5. Use lots of viewing time if possible. For a large-scale or long-term study, or a study of a novel method of providing accessibility, consider giving people tapes or discs to take home and watch for a long period, like several hours to several weeks. (If you’re testing a new receiver or HDTV set, for example, you could let people watch TV for two weeks straight and then come back and test them.) Yes, people could fudge their viewership or watch TV at their friends’ places, but the shock of the new can be so severe as to throw subjects off. Middle-aged big-D deaf people in particular are extremely reluctant to accept any change in captioning from the captions they first started watching in 1980 or earlier.

    Jensema has shown that even caption-naïve people get better at reading captioning after a few trial runs. If you test a brief selection of something that’s brand-new, subjects may be so weirded out by the novelty of it that all they can focus on is how different it is from what they know. Some studies may benefit from an immersion approach.

  6. Test multiple groups. Totally-blind, visually-impaired, and sighted people all watch audio description. Yes, we know it isn’t made for sighted people, and we almost surely should not alter our description methods to accommodate them, but that doesn’t mean they shouldn’t be tested. Deaf, hard-of-hearing, and two kinds of hearing people (native speakers and second-language speakers) all watch captioning. Try to test with all groups. For captioning, try to test with low-vision people too, but do not test only with them.

  7. Test the practitioners. If you’re trying to analyze the overall acceptability of captioning or description, as distinct from counting the deficiencies in the information either of those communicates, then try something that nobody seems to have done yet: Test the practitioners along with the viewers. It may be the case that, for example, deaf captioning viewers will put up with things that long-term captioners think are an abomination, or vice-versa. To do this properly, you have to test multiple captioning houses, since there is no such thing as standardized captioning. (Though there will be. Trust me.) It will always be instructive to compare what viewers accept or reject with what practitioners do.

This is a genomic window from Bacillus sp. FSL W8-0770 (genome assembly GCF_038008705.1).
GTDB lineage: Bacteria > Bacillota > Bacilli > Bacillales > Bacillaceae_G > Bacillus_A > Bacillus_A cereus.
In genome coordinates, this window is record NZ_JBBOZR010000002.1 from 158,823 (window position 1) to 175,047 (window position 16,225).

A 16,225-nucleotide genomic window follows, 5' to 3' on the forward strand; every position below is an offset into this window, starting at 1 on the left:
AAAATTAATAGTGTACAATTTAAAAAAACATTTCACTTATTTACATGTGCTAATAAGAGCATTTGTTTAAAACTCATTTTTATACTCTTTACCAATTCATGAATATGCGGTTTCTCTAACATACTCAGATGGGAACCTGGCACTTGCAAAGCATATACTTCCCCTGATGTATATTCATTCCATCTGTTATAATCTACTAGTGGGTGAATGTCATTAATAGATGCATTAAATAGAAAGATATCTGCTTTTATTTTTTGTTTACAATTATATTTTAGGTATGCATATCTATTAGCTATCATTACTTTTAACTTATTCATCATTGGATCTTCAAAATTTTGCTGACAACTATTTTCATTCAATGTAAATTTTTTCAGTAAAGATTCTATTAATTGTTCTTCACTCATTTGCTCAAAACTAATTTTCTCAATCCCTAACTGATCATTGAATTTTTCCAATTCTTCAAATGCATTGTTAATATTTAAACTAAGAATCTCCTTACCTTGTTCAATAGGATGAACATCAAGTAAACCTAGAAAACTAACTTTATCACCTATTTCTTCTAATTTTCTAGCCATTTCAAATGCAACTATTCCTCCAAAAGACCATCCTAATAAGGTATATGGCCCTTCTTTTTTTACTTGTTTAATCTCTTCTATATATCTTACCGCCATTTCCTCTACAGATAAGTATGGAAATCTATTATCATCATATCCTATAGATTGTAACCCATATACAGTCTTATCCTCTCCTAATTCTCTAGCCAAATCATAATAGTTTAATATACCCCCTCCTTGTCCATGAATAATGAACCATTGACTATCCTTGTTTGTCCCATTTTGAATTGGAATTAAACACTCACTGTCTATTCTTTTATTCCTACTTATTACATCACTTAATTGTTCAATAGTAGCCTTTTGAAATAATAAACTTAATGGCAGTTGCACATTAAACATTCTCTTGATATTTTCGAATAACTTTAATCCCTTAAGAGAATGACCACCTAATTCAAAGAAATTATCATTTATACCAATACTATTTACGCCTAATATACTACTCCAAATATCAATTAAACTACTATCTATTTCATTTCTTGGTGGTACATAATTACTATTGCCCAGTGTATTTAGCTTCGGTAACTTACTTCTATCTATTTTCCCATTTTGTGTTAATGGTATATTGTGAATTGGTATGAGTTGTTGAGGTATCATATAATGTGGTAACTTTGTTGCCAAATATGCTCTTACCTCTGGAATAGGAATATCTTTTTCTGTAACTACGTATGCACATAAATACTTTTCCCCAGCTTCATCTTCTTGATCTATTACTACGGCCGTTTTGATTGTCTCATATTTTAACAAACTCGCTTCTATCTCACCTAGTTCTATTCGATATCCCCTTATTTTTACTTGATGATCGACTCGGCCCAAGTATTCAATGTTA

(In all honesty, I don’t know what benefit there would be in testing outside experts like me. Perhaps just for a purely subjective evaluation that is billed as such. I proposed that sort of thing to somebody researching a certain technique in audio description, which I think would have been fine for the level of informality in the ultimate research paper, but it didn’t happen.)

  8. Do not allow organizations with a financial interest to sway your experiments. Broadcasters will, in nearly every case, use the cheapest captioning and description available. They would strongly prefer never to read any scientific comparison of their preferred cheaper methods and more-expensive ones. You may be hoping for an organization representing broadcasters or distributors to fund your study, or a regulator that’s stuffed full of bureaucrats who either just finished working for broadcasters or will do so the minute they leave their current jobs). In that case, do not not self-censor in the first place, and always secure a signed agreement that only you may set the parameters of the study.

That’s all I’ve got for now. I may add more as time goes on.

The foregoing posting appeared on Joe Clark’s personal Weblog on 2006.07.09 13:50. This presentation was designed for printing and omits components that make sense only onscreen. (If you are seeing this on a screen, then the page stylesheet was not loaded or not loaded properly.) The permanent link is:

(Values you enter are stored and may be published)



None. I quit.

Copyright © 2004–2024